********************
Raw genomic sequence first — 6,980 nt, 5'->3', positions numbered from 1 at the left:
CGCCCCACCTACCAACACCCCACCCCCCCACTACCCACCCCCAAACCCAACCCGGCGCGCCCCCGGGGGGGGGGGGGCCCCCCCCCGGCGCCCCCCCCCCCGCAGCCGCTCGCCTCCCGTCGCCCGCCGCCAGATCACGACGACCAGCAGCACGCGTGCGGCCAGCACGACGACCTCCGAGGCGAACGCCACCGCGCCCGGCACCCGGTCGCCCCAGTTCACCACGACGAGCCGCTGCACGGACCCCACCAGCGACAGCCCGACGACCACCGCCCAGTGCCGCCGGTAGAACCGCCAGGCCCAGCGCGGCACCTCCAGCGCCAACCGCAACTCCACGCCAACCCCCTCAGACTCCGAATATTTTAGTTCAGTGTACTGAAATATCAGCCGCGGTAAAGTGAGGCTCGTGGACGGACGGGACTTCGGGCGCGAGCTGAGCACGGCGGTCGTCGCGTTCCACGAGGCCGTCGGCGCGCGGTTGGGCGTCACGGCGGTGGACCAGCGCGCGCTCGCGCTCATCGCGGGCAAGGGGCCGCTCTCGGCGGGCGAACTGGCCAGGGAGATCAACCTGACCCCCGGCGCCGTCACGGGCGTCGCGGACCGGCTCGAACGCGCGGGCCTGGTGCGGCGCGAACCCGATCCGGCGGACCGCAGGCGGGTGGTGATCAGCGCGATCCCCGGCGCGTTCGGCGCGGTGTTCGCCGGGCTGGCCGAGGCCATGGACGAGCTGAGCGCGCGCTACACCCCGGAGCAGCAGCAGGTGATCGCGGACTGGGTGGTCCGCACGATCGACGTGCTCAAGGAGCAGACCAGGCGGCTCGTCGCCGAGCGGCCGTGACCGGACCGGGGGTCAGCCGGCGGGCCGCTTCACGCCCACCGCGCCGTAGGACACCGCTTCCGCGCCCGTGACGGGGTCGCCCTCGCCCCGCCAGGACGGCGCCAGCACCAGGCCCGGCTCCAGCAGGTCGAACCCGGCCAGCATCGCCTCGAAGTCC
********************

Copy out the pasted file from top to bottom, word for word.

Raw genomic sequence first — 6,980 nt, 5'->3', positions numbered from 1 at the left:
CGCCCCACCTACCAACACCCCACCCCCCCACTACCCACCCCCAAACCCAACCCGGCGCGCCCCCGGGGGGGGGGGGGCCCCCCCCCGGCGCCCCCCCCCCCGCAGCCGCTCGCCTCCCGTCGCCCGCCGCCAGATCACGACGACCAGCAGCACGCGTGCGGCCAGCACGACGACCTCCGAGGCGAACGCCACCGCGCCCGGCACCCGGTCGCCCCAGTTCACCACGACGAGCCGCTGCACGGACCCCACCAGCGACAGCCCGACGACCACCGCCCAGTGCCGCCGGTAGAACCGCCAGGCCCAGCGCGGCACCTCCAGCGCCAACCGCAACTCCACGCCAACCCCCTCAGACTCCGAATATTTTAGTTCAGTGTACTGAAATATCAGCCGCGGTAAAGTGAGGCTCGTGGACGGACGGGACTTCGGGCGCGAGCTGAGCACGGCGGTCGTCGCGTTCCACGAGGCCGTCGGCGCGCGGTTGGGCGTCACGGCGGTGGACCAGCGCGCGCTCGCGCTCATCGCGGGCAAGGGGCCGCTCTCGGCGGGCGAACTGGCCAGGGAGATCAACCTGACCCCCGGCGCCGTCACGGGCGTCGCGGACCGGCTCGAACGCGCGGGCCTGGTGCGGCGCGAACCCGATCCGGCGGACCGCAGGCGGGTGGTGATCAGCGCGATCCCCGGCGCGTTCGGCGCGGTGTTCGCCGGGCTGGCCGAGGCCATGGACGAGCTGAGCGCGCGCTACACCCCGGAGCAGCAGCAGGTGATCGCGGACTGGGTGGTCCGCACGATCGACGTGCTCAAGGAGCAGACCAGGCGGCTCGTCGCCGAGCGGCCGTGACCGGACCGGGGGTCAGCCGGCGGGCCGCTTCACGCCCACCGCGCCGTAGGACACCGCTTCCGCGCCCGTGACGGGGTCGCCCTCGCCCCGCCAGGACGGCGCCAGCACCAGGCCCGGCTCCAGCAGGTCGAACCCGGCCAGCATCGCCTCGAAGTCC